Why The 120-Year-Old Clinton Campbell House Is Slated for Demolition
Tony the Marine
It looks like Phoenix is about to lose another old building. This one, the Clinton Campbell house, is among a handful of 19th-century homes left downtown. It’s slated for demolition later this summer.
“There are only about 50 houses that are this old in the entire city,” says Steve Dreiseszun, a historic preservationist and one of the advocates of the Clinton Campbell house. “We think it could be adaptively reused and incorporated into a residential redevelopment.” The home, Dreiseszun argues, could stand “as a bridge to the past” as part of the new owner’s residential development plan.
Located downtown at 357 North Fourth Avenue, between Fillmore and Van Buren streets, the 120-year-old house was built by Clinton Campbell, a well-regarded Phoenix builder. Several of Campbell’s other buildings still stand, and are protected by the U.S. National Register of Historic Places. These include the El Zaribah Shrine Auditorium on West Washington Street and ASU’s President’s House, a western Colonial structure built in 1907.
Glasir Capital Partners LLC, a development firm, paid $750,000 for the Campbell parcel in 2015. The sale included the house and two vacant lots on either side of it. Glasir planned to demolish the building, arguing that restoring it would cause “an unnecessary economic hardship.”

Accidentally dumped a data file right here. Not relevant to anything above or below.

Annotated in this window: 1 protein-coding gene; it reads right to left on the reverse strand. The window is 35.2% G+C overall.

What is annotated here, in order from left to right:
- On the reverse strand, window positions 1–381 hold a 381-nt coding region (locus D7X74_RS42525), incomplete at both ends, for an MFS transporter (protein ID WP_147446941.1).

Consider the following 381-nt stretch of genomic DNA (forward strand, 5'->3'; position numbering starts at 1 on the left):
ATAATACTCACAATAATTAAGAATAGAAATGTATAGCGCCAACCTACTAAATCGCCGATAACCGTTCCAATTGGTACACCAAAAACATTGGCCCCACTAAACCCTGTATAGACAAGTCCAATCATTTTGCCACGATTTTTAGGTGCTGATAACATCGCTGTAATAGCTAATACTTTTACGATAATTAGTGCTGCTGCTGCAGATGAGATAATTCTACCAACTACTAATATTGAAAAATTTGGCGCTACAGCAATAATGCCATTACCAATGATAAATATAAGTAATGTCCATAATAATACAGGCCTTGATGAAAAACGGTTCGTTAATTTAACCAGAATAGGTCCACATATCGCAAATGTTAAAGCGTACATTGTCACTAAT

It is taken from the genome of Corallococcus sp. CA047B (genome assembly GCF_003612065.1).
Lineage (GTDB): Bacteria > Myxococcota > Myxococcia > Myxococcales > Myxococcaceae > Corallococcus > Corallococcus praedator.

Following protocol, the developer was required to prove that financial burden before getting the go-ahead to tear down the former Campbell home. The company’s defense is hard to deny. Rehabbing the building would cost about $400 per square foot, Glasir reported, an exorbitant amount for an unassuming reclamation project. Real estate math suggests that a restoration of the house would cost $200,000 more than what the home would be worth on the market.
In March of last year, Glasir filed a demolition permit after determining the building’s age and significance wouldn’t keep them from tearing it down. A month later, the Historic Preservation Commission initiated a historic overlay, which usually results in historic designation and special zoning from the city. It’s a popular stalling tactic that can prevent demolition of a significant building while preservationists regroup.
But the Campbell building’s poor condition ultimately outweighed its value as an historic Phoenix home. The house has been damaged by fire and would require significant repairs before it could be moved to another lot, an increasingly popular means of saving old buildings here. Relocating the building would, the new owners determined, be too costly. Moving the house would require that power lines in its path be repositioned, another added expense to relocation.
The city offered no financial assistance in saving the building, having spent its 2006 historic preservation bond money on other projects. National historic tax credits weren’t an incentive for the developers, either. In the end, relocation and preservation of the building was going to top out at more than $500,000.
An appeal filed last week looks like a final attempt to save the house. “It’s not a lost cause,” Dreiseszun insists. On June 19, he reports, community members will present adaptive reuse alternatives to the developer and members of Historic Preservation.
“People say, ‘Well, it’s just one building, you should let this one go,’” Dreiseszun says. “But eventually we can ‘just one’ ourselves into having no architectural history at all.”
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